This class examines what religion is, the many ways scholars have sought to understand and study it, and the various methodological approaches they have chosen.
By studying major religious traditions of the world, students will consider how religious traditions guide the way people live their lives in an ever-increasingly diverse and religiously pluralistic world. Investigations will include both historical studies and the writings of religious traditions.
Exploration of religion in America from the pre-colonial era to the present. Emphases will vary, drawing from a variety of religious communities (including Puritan, Native American, Muslim, Buddhist, African American, Hindu, Evangelical, Catholic, and Neo-Pagan) and issues (such as civil rights, "cults", church/state, gender, race, and ethnicity).
This course analyzes the inter-connectedness of religion and popular culture and what it can tell us about the nature of religion in America.
Learn concepts and strategies for understanding and integrating spirituality in mental health services for mental health professionals, clinical chaplains, community leaders, and others. Topics include understanding of cultural frameworks, multi-faith and interfaith frameworks, implicit biases, and working with instead of solving for diverse communities.
Explores a range of paradigms for human healing and wholeness, inspired by diverse spiritual traditions (e.g., Christian, Hindu, Jewish, Buddhist, Native American, Sufi) and clinical frameworks (e.g., meaning-based therapy, Jungian depth psychology, inner cultivation of compassion and mindfulness). Emphasis is on experiential application of concepts and practice.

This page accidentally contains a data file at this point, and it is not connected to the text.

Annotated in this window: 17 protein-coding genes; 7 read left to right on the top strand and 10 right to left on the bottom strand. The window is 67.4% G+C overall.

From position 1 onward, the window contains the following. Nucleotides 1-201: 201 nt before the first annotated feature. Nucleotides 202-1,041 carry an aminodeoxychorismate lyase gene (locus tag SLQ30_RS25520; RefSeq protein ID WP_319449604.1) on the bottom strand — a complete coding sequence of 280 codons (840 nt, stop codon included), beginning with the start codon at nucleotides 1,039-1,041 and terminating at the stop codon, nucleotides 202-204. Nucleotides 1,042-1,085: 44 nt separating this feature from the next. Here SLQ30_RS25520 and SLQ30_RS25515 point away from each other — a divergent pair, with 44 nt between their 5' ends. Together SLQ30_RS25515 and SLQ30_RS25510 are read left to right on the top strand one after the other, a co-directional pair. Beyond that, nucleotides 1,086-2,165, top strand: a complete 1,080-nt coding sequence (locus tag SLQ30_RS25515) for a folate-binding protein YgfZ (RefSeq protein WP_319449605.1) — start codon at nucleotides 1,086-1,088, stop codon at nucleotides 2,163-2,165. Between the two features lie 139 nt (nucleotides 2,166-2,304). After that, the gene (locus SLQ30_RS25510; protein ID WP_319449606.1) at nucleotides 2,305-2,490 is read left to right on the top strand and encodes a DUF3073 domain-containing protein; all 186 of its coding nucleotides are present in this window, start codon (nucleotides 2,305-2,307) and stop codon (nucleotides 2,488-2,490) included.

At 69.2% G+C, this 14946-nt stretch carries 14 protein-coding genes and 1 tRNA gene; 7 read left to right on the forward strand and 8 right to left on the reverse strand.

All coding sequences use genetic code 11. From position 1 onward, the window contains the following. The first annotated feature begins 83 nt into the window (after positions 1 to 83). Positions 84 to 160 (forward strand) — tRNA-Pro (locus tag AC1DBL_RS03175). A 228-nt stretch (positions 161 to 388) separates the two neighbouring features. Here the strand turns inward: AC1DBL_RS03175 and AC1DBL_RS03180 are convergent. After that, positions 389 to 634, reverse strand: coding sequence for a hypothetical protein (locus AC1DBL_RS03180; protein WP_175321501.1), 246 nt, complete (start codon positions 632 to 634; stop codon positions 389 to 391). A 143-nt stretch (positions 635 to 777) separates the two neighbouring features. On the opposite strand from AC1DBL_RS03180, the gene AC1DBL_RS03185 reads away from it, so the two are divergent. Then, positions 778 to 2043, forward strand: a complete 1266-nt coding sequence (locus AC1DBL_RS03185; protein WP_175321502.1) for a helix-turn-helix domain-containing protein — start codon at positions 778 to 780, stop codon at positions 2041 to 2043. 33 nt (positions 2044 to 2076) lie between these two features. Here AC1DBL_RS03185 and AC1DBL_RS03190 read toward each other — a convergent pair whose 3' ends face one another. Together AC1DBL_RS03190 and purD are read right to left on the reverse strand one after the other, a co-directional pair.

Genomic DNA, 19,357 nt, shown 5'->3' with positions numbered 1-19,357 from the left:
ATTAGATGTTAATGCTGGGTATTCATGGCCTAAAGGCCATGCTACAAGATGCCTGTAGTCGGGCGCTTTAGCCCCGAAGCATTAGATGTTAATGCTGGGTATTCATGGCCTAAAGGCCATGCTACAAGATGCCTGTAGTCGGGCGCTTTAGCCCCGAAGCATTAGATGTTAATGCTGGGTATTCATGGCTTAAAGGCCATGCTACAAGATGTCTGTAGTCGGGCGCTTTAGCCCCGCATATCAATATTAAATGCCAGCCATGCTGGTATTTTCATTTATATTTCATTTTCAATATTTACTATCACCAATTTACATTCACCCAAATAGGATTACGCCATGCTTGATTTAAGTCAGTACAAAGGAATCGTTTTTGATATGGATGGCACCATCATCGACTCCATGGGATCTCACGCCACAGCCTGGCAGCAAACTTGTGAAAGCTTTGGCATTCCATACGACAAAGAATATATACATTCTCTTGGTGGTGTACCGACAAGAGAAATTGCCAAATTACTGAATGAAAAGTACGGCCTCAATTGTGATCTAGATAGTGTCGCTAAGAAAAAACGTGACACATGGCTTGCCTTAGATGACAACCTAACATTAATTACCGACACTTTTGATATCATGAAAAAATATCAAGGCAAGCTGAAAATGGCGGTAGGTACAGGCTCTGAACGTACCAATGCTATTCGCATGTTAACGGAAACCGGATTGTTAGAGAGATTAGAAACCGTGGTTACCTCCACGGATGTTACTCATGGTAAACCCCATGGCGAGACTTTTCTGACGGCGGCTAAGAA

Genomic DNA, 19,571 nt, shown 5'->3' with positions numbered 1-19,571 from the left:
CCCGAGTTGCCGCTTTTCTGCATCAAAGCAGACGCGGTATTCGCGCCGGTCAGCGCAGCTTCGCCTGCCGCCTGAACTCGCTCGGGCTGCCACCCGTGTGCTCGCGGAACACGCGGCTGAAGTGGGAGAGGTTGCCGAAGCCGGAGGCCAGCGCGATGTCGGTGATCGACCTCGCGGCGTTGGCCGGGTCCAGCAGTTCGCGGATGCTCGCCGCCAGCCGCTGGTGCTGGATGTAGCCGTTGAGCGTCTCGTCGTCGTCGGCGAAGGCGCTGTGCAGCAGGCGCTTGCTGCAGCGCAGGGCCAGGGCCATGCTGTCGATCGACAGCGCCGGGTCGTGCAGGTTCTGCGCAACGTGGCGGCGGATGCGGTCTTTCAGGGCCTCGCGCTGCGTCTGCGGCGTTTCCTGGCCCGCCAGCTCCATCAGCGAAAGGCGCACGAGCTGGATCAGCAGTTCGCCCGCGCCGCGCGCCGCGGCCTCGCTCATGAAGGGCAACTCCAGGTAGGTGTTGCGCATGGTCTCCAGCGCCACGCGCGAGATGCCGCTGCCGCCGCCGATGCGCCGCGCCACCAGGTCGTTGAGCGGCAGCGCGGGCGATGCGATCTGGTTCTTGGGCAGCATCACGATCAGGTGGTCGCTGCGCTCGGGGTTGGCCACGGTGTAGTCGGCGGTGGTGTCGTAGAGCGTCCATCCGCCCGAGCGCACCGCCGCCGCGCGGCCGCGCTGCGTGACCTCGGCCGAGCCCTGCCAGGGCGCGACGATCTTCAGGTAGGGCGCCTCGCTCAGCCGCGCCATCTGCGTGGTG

Students learn to utilize spirituality informed strategies and techniques to assess spiritual distress, guide treatment planning, implement appropriate evidenced-based interventions and evaluate therapeutic outcomes. Course is Practitioner focused and designed to develop clinical skills integrating spiritual issues in therapy.
Learn concepts and strategies for providing spiritual care, mental health guidance, and culturally sensitive training for groups that seek to provide access to care. Topics include intertwining of familial, social, and spiritual issues; living with Bi-Polar disorder; finding, providing, and/or receiving resources; collaboration, and community; and forgiveness vs. reconciliation post-trauma.
Gain academic training to supplement the practical experience of providing clinical, palliative, and hospice care to those who are dying and those who survive the dying, shifting from best intention to best practices. Topics include types of grief, possible psychological and spiritual complications in grieving and rituals in grieving.
Learn, practice, and develop best practices for palliative caregivers, medical practitioners, interfaith chaplains, and more in dealing with issues of chronic illness, spirituality, and survival. Topics include understanding how age, degrees of function, and grief interplay in well-being.